Employee Poaching: Definition and Strategies to Minimize

By Indeed Editorial Team

Published September 21, 2022

The Indeed Editorial Team comprises a diverse and talented team of writers, researchers and subject matter experts equipped with Indeed's data and insights to deliver useful tips to help guide your career journey.

Companies may use an array of methods and tactics to find, recruit, and hire employees. Poaching employees may be one strategy that some businesses use to help them discover highly skilled professionals that can fill their open roles. Learning more about employee poaching may improve staff retention rates at the organization where you're employed. In this article, we discuss what employee poaching is, explain various tactics you can use to reduce the chances of your employees getting poached, and provide the answers to some frequently asked questions about this hiring practice.

What is employee poaching?

Employee poaching is a practice that some businesses use to hire employees who previously worked for that business's competitors. This lawful practice can help organizations attract top talent and gain a competitive edge. Poaching employees may be more common for positions or within fields where there is high demand, such as technology or health care.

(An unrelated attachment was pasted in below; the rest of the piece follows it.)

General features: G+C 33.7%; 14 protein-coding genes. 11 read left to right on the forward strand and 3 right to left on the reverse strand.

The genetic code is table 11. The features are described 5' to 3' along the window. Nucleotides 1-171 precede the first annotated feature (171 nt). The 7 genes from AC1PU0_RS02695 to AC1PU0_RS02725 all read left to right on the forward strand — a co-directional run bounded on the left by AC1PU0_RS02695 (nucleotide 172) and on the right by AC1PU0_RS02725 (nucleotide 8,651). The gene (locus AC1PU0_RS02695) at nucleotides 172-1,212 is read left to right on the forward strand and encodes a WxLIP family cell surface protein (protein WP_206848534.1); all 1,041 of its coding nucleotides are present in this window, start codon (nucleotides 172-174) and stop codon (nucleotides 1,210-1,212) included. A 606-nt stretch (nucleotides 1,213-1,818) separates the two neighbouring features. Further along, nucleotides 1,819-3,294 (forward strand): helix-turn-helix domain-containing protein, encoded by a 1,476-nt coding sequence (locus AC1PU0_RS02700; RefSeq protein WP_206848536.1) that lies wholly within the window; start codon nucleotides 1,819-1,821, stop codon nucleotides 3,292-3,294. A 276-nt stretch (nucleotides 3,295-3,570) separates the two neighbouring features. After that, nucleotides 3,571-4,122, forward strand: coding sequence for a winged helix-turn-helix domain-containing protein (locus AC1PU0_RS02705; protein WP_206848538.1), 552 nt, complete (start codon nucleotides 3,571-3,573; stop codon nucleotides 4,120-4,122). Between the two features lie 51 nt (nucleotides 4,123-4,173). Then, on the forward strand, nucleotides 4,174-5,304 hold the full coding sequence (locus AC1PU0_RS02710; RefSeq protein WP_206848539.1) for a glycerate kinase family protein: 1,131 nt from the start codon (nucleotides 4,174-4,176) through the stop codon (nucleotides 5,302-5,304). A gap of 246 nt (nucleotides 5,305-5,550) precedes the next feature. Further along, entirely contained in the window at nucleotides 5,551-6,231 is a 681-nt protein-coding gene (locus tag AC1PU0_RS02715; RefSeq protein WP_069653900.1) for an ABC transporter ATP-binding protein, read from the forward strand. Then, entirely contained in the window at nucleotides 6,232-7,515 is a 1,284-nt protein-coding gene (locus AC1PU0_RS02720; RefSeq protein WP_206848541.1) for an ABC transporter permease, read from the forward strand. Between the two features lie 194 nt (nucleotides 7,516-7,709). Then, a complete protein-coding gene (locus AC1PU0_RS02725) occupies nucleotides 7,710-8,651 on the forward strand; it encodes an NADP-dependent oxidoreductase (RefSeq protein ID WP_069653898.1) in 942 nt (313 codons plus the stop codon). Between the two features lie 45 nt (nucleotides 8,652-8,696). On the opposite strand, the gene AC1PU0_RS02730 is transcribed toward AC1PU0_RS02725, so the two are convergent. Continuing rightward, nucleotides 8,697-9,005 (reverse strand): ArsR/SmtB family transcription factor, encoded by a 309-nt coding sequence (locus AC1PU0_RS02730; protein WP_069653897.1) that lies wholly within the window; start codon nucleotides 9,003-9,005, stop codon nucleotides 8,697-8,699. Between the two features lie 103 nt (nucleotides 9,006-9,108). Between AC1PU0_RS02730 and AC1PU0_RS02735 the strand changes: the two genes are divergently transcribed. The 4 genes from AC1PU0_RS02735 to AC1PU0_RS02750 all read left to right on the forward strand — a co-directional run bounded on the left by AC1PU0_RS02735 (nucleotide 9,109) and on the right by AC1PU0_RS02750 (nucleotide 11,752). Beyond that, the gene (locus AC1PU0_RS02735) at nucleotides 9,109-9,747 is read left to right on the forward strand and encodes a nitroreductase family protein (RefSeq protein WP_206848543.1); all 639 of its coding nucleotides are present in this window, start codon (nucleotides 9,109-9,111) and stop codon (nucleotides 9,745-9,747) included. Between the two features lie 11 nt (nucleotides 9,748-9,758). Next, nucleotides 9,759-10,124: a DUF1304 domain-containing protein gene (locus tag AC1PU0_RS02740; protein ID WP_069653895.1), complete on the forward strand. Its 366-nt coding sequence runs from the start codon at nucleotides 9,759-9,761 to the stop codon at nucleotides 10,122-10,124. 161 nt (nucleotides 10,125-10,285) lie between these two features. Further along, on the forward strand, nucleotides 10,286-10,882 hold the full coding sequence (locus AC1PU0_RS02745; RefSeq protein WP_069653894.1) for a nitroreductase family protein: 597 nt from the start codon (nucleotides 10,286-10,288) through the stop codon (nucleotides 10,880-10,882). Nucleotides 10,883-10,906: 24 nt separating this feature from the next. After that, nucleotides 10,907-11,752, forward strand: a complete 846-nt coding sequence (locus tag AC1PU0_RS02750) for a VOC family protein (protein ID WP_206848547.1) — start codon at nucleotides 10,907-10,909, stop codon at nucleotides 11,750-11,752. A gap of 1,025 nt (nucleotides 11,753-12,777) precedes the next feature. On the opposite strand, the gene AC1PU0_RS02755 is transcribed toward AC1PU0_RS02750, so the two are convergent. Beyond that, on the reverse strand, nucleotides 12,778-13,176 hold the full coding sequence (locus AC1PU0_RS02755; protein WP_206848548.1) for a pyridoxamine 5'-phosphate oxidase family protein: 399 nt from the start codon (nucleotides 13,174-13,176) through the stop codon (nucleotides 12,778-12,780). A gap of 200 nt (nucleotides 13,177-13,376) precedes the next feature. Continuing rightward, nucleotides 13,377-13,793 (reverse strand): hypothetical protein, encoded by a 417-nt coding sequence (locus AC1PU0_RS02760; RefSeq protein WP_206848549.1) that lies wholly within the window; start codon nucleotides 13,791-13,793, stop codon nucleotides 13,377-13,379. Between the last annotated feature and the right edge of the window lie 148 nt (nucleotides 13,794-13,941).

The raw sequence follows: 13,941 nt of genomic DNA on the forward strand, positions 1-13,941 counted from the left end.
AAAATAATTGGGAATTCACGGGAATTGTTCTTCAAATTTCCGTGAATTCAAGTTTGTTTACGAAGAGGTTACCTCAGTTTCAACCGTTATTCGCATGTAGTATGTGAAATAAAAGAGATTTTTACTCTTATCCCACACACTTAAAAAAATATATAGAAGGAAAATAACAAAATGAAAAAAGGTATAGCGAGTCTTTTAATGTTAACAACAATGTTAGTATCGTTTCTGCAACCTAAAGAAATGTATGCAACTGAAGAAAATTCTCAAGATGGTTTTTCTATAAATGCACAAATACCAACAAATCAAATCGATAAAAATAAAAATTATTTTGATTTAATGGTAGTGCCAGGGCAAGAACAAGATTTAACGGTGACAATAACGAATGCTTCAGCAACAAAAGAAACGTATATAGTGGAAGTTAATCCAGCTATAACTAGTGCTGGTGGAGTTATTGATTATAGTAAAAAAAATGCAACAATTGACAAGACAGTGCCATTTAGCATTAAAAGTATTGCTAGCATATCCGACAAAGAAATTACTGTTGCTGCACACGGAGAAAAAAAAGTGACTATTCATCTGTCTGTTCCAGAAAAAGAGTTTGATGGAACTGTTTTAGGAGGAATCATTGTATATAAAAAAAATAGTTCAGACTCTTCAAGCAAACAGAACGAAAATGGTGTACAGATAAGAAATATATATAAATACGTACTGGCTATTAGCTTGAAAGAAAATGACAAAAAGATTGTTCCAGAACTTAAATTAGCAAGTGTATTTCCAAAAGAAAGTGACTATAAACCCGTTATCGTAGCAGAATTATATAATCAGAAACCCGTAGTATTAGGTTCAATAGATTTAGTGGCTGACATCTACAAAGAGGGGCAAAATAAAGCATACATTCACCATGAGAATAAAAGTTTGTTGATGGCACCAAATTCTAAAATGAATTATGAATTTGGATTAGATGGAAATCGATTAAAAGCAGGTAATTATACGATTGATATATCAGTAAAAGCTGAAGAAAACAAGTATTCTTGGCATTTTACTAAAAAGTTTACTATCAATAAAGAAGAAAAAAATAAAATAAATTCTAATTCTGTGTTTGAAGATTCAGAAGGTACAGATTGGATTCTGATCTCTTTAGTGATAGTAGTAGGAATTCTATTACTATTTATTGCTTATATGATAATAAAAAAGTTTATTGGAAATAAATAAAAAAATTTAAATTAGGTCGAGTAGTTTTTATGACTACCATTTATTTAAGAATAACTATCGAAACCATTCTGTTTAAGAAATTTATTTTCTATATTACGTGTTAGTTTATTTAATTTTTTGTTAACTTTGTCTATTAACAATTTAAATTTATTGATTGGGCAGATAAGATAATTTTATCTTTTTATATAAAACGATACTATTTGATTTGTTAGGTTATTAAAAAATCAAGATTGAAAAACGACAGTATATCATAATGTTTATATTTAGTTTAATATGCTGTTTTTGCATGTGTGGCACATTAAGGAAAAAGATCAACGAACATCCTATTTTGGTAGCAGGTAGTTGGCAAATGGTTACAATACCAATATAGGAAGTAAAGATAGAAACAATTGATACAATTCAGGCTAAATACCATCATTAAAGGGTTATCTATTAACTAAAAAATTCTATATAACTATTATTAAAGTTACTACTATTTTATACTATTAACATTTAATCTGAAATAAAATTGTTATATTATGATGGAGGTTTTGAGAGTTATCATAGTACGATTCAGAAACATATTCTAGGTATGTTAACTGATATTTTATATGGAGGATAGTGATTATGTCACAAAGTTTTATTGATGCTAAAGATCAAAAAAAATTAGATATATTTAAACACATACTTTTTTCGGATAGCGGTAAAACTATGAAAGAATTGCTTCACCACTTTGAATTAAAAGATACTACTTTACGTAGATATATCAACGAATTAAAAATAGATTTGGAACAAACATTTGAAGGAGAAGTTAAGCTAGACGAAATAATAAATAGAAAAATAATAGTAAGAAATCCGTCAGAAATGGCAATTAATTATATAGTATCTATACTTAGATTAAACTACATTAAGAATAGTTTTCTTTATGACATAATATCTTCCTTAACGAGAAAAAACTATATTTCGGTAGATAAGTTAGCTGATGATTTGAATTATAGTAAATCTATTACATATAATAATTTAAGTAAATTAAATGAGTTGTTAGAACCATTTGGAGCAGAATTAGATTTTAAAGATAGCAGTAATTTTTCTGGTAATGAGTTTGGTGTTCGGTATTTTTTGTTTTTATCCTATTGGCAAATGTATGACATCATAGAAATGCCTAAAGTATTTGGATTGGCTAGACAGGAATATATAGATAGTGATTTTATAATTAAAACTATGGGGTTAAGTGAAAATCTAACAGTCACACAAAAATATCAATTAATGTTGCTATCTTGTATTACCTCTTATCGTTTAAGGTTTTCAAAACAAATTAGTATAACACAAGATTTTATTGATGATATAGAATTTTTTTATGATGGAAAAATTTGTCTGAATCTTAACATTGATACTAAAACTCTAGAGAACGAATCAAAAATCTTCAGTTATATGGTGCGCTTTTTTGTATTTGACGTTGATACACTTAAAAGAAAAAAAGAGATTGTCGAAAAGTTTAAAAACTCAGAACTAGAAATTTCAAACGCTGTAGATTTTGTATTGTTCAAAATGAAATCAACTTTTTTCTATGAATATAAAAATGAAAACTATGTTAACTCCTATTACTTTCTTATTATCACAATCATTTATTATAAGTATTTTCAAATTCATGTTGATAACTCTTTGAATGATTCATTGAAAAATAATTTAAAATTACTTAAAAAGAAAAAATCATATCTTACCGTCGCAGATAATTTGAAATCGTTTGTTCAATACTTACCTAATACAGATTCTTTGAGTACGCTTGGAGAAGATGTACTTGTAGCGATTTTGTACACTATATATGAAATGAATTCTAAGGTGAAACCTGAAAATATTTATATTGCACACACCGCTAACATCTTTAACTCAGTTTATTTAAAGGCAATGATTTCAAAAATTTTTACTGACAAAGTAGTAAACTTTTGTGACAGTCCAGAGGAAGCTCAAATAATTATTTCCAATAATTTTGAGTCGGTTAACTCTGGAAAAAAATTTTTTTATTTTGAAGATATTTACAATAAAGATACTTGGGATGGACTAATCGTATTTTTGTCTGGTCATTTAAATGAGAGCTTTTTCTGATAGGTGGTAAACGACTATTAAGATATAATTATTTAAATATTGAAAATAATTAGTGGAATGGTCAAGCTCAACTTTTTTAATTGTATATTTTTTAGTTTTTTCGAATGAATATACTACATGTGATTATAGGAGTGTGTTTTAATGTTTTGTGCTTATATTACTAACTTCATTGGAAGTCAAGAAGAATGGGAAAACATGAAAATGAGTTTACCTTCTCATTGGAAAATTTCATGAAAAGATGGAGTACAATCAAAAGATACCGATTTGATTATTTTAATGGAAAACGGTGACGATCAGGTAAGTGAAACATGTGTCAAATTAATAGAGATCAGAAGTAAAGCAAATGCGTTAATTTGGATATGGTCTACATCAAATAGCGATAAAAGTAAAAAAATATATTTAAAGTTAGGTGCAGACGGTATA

Related: 13 Effective Strategies for Employee Retention (With Tips)

Strategies to minimize poached employees

Although sometimes employers do have their employees poached, there are some strategies that company leaders can take to reduce the chances of this happening. Here are some methods and tactics that may be able to help you lower the chances of employee poaching occurring at the company where you work:

Evaluate strengths

Assess what the organization's strengths are when it comes to its employees and what areas could benefit from improvement. This can help you develop a strategic plan to reduce the odds of having your employees poached. Evaluation methods might include:

  • Examining metrics related to employees, such as productivity or satisfaction rates

  • Asking employees for feedback

  • Meeting with team leaders or departmental heads

Related: What Is Inclusiveness in the Workplace? (With Benefits)

Cover educational expenses

Think about providing financial compensation for an employee's education. Covering staff members' educational expenses can demonstrate a company's investment in their future, which many employees appreciate. If a staff member feels valued by the company they work for, they might be more likely to stay employed there.